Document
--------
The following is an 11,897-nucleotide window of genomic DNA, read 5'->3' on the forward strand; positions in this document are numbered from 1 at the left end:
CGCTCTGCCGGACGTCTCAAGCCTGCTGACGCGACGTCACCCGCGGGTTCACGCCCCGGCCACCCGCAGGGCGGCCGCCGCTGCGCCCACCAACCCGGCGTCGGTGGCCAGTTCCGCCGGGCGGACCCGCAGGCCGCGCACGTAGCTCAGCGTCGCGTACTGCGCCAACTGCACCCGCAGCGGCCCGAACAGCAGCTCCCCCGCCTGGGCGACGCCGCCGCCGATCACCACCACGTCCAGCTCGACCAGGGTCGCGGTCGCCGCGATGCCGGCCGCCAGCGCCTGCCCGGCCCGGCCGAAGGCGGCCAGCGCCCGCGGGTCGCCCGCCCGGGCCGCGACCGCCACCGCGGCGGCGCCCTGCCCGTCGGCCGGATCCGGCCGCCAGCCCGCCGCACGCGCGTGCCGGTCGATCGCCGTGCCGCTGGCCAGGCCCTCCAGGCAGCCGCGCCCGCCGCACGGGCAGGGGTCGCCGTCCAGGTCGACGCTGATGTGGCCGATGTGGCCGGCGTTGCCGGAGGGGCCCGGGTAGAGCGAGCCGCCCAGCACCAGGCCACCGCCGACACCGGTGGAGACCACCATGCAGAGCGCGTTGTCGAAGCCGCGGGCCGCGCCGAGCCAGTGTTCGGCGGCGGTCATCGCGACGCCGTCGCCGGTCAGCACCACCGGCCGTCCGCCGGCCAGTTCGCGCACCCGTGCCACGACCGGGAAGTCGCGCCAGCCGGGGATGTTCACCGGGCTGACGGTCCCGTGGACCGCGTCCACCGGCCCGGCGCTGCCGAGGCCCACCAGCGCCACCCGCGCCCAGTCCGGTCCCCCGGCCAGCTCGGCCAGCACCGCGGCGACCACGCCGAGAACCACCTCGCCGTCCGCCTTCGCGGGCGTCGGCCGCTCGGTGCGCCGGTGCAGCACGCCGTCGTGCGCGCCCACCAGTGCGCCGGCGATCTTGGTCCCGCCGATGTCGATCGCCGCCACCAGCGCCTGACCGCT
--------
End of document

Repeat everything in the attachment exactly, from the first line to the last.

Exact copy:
The following is an 11,897-nucleotide window of genomic DNA, read 5'->3' on the forward strand; positions in this document are numbered from 1 at the left end:
CGCTCTGCCGGACGTCTCAAGCCTGCTGACGCGACGTCACCCGCGGGTTCACGCCCCGGCCACCCGCAGGGCGGCCGCCGCTGCGCCCACCAACCCGGCGTCGGTGGCCAGTTCCGCCGGGCGGACCCGCAGGCCGCGCACGTAGCTCAGCGTCGCGTACTGCGCCAACTGCACCCGCAGCGGCCCGAACAGCAGCTCCCCCGCCTGGGCGACGCCGCCGCCGATCACCACCACGTCCAGCTCGACCAGGGTCGCGGTCGCCGCGATGCCGGCCGCCAGCGCCTGCCCGGCCCGGCCGAAGGCGGCCAGCGCCCGCGGGTCGCCCGCCCGGGCCGCGACCGCCACCGCGGCGGCGCCCTGCCCGTCGGCCGGATCCGGCCGCCAGCCCGCCGCACGCGCGTGCCGGTCGATCGCCGTGCCGCTGGCCAGGCCCTCCAGGCAGCCGCGCCCGCCGCACGGGCAGGGGTCGCCGTCCAGGTCGACGCTGATGTGGCCGATGTGGCCGGCGTTGCCGGAGGGGCCCGGGTAGAGCGAGCCGCCCAGCACCAGGCCACCGCCGACACCGGTGGAGACCACCATGCAGAGCGCGTTGTCGAAGCCGCGGGCCGCGCCGAGCCAGTGTTCGGCGGCGGTCATCGCGACGCCGTCGCCGGTCAGCACCACCGGCCGTCCGCCGGCCAGTTCGCGCACCCGTGCCACGACCGGGAAGTCGCGCCAGCCGGGGATGTTCACCGGGCTGACGGTCCCGTGGACCGCGTCCACCGGCCCGGCGCTGCCGAGGCCCACCAGCGCCACCCGCGCCCAGTCCGGTCCCCCGGCCAGCTCGGCCAGCACCGCGGCGACCACGCCGAGAACCACCTCGCCGTCCGCCTTCGCGGGCGTCGGCCGCTCGGTGCGCCGGTGCAGCACGCCGTCGTGCGCGCCCACCAGTGCGCCGGCGATCTTGGTCCCGCCGATGTCGATCGCCGCCACCAGCGCCTGACCGCT